Locals Pick Sides On Marriage Amendment
Signs for (above) and against (below) the amendment may be seen across the county. (Times photos by Jeremiah Reed)
TRANSYLVANIA COUNTY N.C. As early voting opened on Thursday, the battle has heated up over how marriage will be defined in North Carolina.
On the ballot, voters are being asked to choose for or against Amendment One, which would add a sixth section to Article 14 of the N.C. Constitution stating, “marriage between one man and one woman is the only domestic legal union that shall be valid or recognized in this State.”
North Carolina has not recognized same-sex marriages since 1996 but remains the only state in the Southeast without a constitutional amendment specifically on the issue.
In Transylvania, the issue has been engaged, with signs for those supporting or opposing the measure scattered across the county.
On Thursday, the Brevard College Diversity Club sponsored a forum, which included a panel of three ministers, a college professor and a community activist who were against the amendment.
On the other side, some locals felt so strongly in favor of the amendment they traveled to Raleigh on Friday to take part in a rally supporting the measure.
Carter Heyward, Episcopal priest and theologian, moderated Thursday’s panel at Brevard College. In her opening remarks, Heyward said if Amendment One passed it would be, “a sad and distressing sign of unwelcoming to the 27,000 lesbian and gay couples living in this state.”
Resa Chandler, associate professor at Brevard College, spoke on a personal level.
Six years ago, Chandler moved to Washington state and had lived there only three months when her wife, Andrea, was diagnosed with breast cancer.
Under the domestic partnership policy available by the state, insurance paid for nearly all of Andrea’s medical bills, something that would not be offered under Amendment One.
“Amendment One is a piece of legislation that hurts people,” Chandler told the crowd of roughly 70 people. “It makes you ask, ‘what if?’ There’s no telling where we would be had we not lived in Washington.”
Whitney Franklin, a community activist, said voting against Amendment One was, “not a vote for same sex marriage,” rather it was a vote against, “the discrimination of equal protection under the law.”
“I’ve met many gay and lesbian couples, with and without children, I don’t think I or anybody else has the right to tell these people they are not a family,” she said. “Before you vote, ask yourself how you would feel if these things were happening to you or a member of your family.”
The local religious base constitutes a large portion of those who advocate in support of Amendment One.
The Rev. Bill Vorhees, pastor of Morningside Baptist Church, said he believes in upholding the Christian definition of marriage.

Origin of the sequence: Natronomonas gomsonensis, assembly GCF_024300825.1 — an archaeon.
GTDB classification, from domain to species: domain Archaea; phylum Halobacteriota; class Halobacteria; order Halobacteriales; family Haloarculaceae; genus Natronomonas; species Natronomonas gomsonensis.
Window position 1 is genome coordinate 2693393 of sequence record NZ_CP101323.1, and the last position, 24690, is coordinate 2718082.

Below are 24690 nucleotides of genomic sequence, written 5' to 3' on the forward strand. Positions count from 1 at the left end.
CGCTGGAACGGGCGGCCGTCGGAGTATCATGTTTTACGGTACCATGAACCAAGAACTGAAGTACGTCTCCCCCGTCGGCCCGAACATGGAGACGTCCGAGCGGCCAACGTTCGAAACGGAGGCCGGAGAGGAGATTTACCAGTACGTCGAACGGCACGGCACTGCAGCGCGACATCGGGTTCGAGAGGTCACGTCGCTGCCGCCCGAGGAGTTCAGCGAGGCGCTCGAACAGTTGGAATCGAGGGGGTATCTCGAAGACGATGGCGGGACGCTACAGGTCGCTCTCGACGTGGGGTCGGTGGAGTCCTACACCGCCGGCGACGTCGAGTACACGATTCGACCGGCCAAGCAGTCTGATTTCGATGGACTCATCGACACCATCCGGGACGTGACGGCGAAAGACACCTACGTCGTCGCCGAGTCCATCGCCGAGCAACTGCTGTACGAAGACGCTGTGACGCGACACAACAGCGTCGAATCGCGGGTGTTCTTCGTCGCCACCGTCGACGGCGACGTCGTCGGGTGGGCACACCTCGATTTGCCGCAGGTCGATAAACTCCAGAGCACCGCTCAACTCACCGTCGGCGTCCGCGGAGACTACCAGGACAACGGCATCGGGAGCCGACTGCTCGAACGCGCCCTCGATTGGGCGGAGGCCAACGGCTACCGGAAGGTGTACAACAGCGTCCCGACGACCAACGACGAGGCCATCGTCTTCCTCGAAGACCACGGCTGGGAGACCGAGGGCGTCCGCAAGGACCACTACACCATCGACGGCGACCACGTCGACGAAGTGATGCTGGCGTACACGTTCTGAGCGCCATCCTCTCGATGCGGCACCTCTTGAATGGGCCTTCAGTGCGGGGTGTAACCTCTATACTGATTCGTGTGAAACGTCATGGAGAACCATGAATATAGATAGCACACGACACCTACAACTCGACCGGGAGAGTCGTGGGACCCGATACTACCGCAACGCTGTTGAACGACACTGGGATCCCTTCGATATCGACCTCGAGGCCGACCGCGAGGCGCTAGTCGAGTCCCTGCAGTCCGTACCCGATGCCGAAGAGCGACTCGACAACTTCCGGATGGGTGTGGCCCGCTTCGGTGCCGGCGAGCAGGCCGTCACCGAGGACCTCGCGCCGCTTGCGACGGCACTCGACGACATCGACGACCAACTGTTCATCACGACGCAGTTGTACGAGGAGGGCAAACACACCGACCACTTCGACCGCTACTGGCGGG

“We are encouraging our members to vote for the marriage amendment, which upholds the Biblical concept that marriage is between one man and one woman,” Vorhees said. “I believe God gives us his word not to punish us but to bless us.”
One argument posed by those against Amendment One is the idea that the majority gets to vote on the rights of a minority.
Vorhees said the democratic process has always relied on majority vote and it should remain that way regardless of the issue at hand.
The Rev. Randy Barton, pastor of Anchor Baptist Church, was one of those who traveled on Friday to Raleigh.
He said he felt there was a “campaign of confusion” created by those opposed to the amendment to try and persuade people to vote against it.
“The anti-amendment group has reworded the proposal,” Barton said. “Nowhere on their literature will you see the word marriage. They won’t use the word ‘marriage’ because then people would be thinking about marriage when they vote, and they don’t want that.”
Outside the early voting site at the old library in Brevard, some proponents of Amendment One said they were in favor of putting the measure into the Constitution to protect traditional marriage from potentially being challenged in court or overturned by a judge.
Amendment One has clearly energized the voting base across the board. A polling official said several unaffiliated voters turned out just to cast their vote on the issue. Historically, those against the proposed amendment are fighting an uphill battle.
All previous 28 states that put similar measures to vote saw them pass. However, win or lose, those affected by Amendment One say they will remain strong in their convictions.
“You can pass whatever law you want but I will get up tomorrow, fix my daughter breakfast, Andrea and I will work with her on her homework, and we’ll go on living the next day and the next and the next,” said Chandler.